Photography: Luke Avery

THE LOUD’s eponymously titled debut EP sparked a groundswell of excitement upon its initial release with critics fawning over it’s boisterous anthems while their juggernaut live shows have done nothing to dam the tide.  Now with raucous debut mini-album Harris Shutter (out this month on Payper Tiger Records) securely tucked under their belt, Bido Lito! senses a consolidation is on the cards and sent Phil Gofton on a mission to peruse the band’s past and present…

My first brief encounter with singer/songwriter Pennington Lee and bassist Matthew Freeman, however, came after an unusually cagey set at the Chester Rocks festival.  Retorting questions with the cold-front of a stoner with a flick-blade in his back-burner, the discourse’s loftiest heights were attained with the Q&A of “Why the cover of Bowie’s Five Years?…“It’s a tune man innit”.  Reconvening a couple of nights later at their Elevator rehearsal room HQ along with drummer Leroy Oxton and the ice has thawed as a newly engaging Lee hands me a beer.  “Yeah sorry man we stopped drinking at ten that morning, we hadn’t really been to bed.”  Ah, that explains it then. Consuming the brash carnivorous attack of Harris Shutter, I’m pondering whether the origin of their name refers to their flagrant disregard for decibel restrain?  Lee agrees but claims ‘The Loud’ was once a  physical entity, “after a couple of failed band attempts I was going to do it on my own with just a distorted guitar like the Neil Young album (Le Noize, Young’s wildly experimental foray into the sonic wilderness) so it would have been entitled ‘Pennington Lee and The Loud’, with ‘The Loud’ being my guitar.”

“After a couple of failed band attempts I was going to do it on my own with just a distorted guitar like the Neil Young album so it would have been entitled ‘Pennington Lee and The Loud’, with ‘The Loud’ being my guitar.” Pennington Lee, The Loud

After regrouping with former ally Freeman and drafting in the metronomic Oxton, ‘Pennington Lee’ was dropped and The Loud were born.  Fusing the colossal wall-of-sound power chords of Be Here Now era Oasis with the 70’s proto-punk fuzz of T-Rex, Slade and The Stooges, Harris Shutter produces the sort of sinewy-glam stomps that either grips the listener by the throat (A Little Taste Of Home) or back-hands the face with a velvet glove (There’s A Bomb In The House).  But it’s the lean simplicity of the arrangements (a product of The Loud’s quasi-totalitarian songwriting process) that allows the riffs and melodies to raid the grey-matter.  Oxton explains, “he (Lee) comes to us with a tune and we have our own input in terms of what beats and bass-lines to play but no-one’s trying to take the lead and show off, we just play what needs to be played.”  It’s this uber-efficiency that came to the rescue during the Harris Shutter sessions when an uninspiring playback of Nurse Me prompted a wince and a retreat.  Utilising the maxim ‘a-rolling-stone-gathers-no-moss’, The Loud just tossed the dead-weight overboard and wrote, then cut the tragically-aching Magic in a matter of hours.  Imagine Lennon in full scouse-pomp fronting The Ronettes and you’re someway there, the kind of yearning vocal, ‘you can have yesterday because tomorrow is ours, bite down on your lip and see it,’ that had Beatle-maniac doe-eyed girls flushed at the thought of it being written for them.  As it stands, it’s an enchanting conclusion, perfectly counter-weighting the album’s visceral charge while proving The Loud have the brass-balls and prowess to conjure killer tunes at will.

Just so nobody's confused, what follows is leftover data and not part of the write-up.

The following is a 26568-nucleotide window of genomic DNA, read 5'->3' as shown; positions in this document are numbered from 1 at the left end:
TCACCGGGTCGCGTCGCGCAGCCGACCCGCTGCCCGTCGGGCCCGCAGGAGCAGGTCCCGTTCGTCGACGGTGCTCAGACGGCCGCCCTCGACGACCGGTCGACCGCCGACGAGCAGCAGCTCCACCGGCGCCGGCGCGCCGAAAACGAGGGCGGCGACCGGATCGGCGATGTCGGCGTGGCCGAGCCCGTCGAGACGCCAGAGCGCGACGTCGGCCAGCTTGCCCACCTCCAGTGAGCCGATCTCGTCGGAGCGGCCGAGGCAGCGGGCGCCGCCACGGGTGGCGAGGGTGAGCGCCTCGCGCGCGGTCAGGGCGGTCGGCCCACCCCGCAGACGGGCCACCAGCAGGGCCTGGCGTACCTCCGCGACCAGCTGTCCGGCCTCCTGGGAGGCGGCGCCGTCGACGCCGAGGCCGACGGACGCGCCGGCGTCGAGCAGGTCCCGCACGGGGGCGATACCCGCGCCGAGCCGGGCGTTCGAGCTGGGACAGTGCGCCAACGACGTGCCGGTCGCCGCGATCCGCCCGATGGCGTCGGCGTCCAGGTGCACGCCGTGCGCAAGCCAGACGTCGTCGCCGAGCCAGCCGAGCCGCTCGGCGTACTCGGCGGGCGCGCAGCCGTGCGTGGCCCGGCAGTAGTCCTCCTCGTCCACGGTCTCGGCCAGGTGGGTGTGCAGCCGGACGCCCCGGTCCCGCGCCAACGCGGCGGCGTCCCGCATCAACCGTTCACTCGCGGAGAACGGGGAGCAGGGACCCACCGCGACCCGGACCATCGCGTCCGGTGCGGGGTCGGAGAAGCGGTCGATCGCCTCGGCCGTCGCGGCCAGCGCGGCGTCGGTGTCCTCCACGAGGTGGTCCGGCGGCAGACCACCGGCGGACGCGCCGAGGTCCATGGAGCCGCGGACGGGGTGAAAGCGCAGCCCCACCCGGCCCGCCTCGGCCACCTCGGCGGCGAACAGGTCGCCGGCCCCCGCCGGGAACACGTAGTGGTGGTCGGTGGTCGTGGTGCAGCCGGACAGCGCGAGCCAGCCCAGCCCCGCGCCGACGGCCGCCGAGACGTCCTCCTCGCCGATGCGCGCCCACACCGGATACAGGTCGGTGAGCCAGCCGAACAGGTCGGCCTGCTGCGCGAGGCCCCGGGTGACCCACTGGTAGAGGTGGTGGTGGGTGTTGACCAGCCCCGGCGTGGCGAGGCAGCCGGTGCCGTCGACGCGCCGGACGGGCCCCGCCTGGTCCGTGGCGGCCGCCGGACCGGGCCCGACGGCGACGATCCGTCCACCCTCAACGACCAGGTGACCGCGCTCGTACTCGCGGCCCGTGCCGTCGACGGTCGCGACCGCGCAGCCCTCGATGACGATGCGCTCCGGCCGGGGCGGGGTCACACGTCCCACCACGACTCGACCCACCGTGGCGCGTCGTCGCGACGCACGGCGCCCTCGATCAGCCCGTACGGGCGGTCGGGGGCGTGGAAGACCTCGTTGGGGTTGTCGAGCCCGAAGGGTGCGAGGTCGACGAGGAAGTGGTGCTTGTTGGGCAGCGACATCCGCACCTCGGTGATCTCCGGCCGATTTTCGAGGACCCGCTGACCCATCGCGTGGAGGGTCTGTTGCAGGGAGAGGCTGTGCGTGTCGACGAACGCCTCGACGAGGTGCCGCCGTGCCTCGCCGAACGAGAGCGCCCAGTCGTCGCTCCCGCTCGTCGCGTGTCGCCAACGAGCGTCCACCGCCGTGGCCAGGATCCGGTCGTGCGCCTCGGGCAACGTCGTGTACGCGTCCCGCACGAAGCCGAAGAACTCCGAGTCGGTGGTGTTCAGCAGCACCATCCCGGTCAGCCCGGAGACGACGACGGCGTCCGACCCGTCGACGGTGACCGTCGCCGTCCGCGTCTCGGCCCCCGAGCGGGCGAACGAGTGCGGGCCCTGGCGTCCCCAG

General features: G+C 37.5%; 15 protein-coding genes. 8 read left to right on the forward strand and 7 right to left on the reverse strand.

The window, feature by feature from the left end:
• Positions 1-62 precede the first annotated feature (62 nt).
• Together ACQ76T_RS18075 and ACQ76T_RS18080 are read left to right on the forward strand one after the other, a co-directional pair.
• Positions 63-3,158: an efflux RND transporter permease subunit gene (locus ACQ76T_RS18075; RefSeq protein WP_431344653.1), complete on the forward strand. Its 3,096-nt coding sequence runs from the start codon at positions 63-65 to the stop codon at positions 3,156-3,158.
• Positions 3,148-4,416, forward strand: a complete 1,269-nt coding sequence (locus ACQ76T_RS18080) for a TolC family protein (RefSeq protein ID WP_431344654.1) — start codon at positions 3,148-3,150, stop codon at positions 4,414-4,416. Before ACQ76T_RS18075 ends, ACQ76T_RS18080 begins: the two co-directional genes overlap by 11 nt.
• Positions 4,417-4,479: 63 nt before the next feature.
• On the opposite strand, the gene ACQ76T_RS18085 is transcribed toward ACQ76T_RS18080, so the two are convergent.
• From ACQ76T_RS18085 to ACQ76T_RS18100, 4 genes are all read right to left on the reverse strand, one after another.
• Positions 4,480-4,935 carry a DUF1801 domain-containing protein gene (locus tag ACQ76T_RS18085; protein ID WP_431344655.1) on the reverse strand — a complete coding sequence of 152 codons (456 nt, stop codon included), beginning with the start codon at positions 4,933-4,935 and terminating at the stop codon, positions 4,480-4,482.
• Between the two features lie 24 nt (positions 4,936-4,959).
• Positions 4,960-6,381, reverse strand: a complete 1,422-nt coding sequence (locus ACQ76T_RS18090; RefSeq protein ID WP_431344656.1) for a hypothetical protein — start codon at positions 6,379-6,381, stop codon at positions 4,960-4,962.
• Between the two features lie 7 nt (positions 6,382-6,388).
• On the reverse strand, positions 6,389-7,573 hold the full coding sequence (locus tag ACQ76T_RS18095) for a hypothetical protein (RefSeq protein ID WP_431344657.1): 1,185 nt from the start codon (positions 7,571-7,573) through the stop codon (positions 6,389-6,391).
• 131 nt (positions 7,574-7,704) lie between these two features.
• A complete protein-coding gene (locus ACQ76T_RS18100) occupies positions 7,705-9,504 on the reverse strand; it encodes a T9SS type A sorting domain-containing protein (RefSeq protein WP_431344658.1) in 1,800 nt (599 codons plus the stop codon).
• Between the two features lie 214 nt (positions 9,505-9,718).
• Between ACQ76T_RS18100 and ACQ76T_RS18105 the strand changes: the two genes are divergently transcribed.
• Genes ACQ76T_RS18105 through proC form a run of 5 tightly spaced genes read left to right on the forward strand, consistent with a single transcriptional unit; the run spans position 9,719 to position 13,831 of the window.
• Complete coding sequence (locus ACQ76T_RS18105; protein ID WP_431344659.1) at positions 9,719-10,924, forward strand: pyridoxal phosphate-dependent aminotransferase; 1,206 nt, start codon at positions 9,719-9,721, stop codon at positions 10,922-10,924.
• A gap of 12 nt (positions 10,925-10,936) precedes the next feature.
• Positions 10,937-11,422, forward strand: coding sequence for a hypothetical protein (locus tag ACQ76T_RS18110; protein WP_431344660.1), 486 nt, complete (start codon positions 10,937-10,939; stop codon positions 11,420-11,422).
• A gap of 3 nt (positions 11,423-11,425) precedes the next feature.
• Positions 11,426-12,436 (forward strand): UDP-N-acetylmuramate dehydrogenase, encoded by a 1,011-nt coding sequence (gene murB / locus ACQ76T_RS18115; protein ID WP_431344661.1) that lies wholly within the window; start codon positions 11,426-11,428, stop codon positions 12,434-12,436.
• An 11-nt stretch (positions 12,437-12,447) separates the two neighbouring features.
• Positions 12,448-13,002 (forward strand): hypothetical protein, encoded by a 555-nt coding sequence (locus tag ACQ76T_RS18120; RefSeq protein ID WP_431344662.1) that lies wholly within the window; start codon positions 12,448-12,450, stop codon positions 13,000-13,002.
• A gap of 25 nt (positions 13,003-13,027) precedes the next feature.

With the interview drawing to a close I’m left musing over the mysterious Harris Shutter and the relevance of the striking tri-colour gatefold and looming structure dominating the album’s sleeve.  Don’t just tell me it’s because it looks cool.  “Its actually a technique, not a name”, Lee clarifies. “pioneered by Robert Harris and created by re-exposing the same piece of film through three different primary coloured filters. We chose yellow, red and blue ‘cos of the punk resonance and it signifies the three primary members of the band.”  And the cover? “Oh, its an old abandoned church in Liscard by ours.”  Okay crash course over and I’m suitably informed.  I for one primarily judged The Loud on Amy’s Gonna Get You and I Am A War, the bullish singles which Lee himself admits to being his “least favourites”, but beyond those hefty statements lies an acute adroitness in weaving their influences into their creative fabric coupled with a fearless he-who-dares-wins work-ethic.  As it stands, The Loud have not only shed their ‘bright hopefuls’ mantle but cemented their position as blinding lights of the Liverpool scene, all in the space of just six songs.

Harris Shutter is out now on Payper Tiger Records.

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